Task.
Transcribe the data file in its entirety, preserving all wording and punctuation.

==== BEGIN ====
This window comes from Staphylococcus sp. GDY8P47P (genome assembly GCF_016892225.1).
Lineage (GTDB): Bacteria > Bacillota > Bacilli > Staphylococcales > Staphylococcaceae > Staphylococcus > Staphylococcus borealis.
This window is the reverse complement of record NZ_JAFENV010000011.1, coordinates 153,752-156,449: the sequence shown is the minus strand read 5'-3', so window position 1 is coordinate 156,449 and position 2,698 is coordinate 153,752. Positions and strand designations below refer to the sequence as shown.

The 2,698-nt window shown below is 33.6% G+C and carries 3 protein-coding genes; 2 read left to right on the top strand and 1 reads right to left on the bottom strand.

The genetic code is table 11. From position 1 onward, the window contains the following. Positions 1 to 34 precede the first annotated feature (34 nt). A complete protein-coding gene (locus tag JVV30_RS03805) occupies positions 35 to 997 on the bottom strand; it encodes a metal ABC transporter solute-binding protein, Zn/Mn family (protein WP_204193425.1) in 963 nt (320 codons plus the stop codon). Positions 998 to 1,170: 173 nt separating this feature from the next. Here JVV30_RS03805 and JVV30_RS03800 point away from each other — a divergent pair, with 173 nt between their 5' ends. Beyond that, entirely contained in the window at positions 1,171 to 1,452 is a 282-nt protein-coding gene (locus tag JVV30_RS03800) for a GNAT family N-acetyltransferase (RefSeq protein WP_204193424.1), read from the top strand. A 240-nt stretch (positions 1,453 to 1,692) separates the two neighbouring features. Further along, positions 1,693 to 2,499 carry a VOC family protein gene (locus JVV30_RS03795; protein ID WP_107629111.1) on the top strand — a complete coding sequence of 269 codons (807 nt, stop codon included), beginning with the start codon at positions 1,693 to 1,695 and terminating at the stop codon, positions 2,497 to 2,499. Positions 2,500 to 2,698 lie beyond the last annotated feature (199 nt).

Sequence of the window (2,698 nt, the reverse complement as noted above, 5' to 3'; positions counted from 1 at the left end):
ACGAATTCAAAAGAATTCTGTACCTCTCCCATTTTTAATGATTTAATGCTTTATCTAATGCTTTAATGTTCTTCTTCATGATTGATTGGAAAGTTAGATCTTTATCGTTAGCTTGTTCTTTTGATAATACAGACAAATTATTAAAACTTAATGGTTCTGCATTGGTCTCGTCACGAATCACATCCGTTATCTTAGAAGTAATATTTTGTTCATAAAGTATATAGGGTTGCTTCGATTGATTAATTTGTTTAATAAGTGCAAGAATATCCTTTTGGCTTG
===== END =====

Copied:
This window comes from Staphylococcus sp. GDY8P47P (genome assembly GCF_016892225.1).
Lineage (GTDB): Bacteria > Bacillota > Bacilli > Staphylococcales > Staphylococcaceae > Staphylococcus > Staphylococcus borealis.
This window is the reverse complement of record NZ_JAFENV010000011.1, coordinates 153,752-156,449: the sequence shown is the minus strand read 5'-3', so window position 1 is coordinate 156,449 and position 2,698 is coordinate 153,752. Positions and strand designations below refer to the sequence as shown.

The 2,698-nt window shown below is 33.6% G+C and carries 3 protein-coding genes; 2 read left to right on the top strand and 1 reads right to left on the bottom strand.

The genetic code is table 11. From position 1 onward, the window contains the following. Positions 1 to 34 precede the first annotated feature (34 nt). A complete protein-coding gene (locus tag JVV30_RS03805) occupies positions 35 to 997 on the bottom strand; it encodes a metal ABC transporter solute-binding protein, Zn/Mn family (protein WP_204193425.1) in 963 nt (320 codons plus the stop codon). Positions 998 to 1,170: 173 nt separating this feature from the next. Here JVV30_RS03805 and JVV30_RS03800 point away from each other — a divergent pair, with 173 nt between their 5' ends. Beyond that, entirely contained in the window at positions 1,171 to 1,452 is a 282-nt protein-coding gene (locus tag JVV30_RS03800) for a GNAT family N-acetyltransferase (RefSeq protein WP_204193424.1), read from the top strand. A 240-nt stretch (positions 1,453 to 1,692) separates the two neighbouring features. Further along, positions 1,693 to 2,499 carry a VOC family protein gene (locus JVV30_RS03795; protein ID WP_107629111.1) on the top strand — a complete coding sequence of 269 codons (807 nt, stop codon included), beginning with the start codon at positions 1,693 to 1,695 and terminating at the stop codon, positions 2,497 to 2,499. Positions 2,500 to 2,698 lie beyond the last annotated feature (199 nt).

Sequence of the window (2,698 nt, the reverse complement as noted above, 5' to 3'; positions counted from 1 at the left end):
ACGAATTCAAAAGAATTCTGTACCTCTCCCATTTTTAATGATTTAATGCTTTATCTAATGCTTTAATGTTCTTCTTCATGATTGATTGGAAAGTTAGATCTTTATCGTTAGCTTGTTCTTTTGATAATACAGACAAATTATTAAAACTTAATGGTTCTGCATTGGTCTCGTCACGAATCACATCCGTTATCTTAGAAGTAATATTTTGTTCATAAAGTATATAGGGTTGCTTCGATTGATTAATTTGTTTAATAAGTGCAAGAATATCCTTTTGGCTTG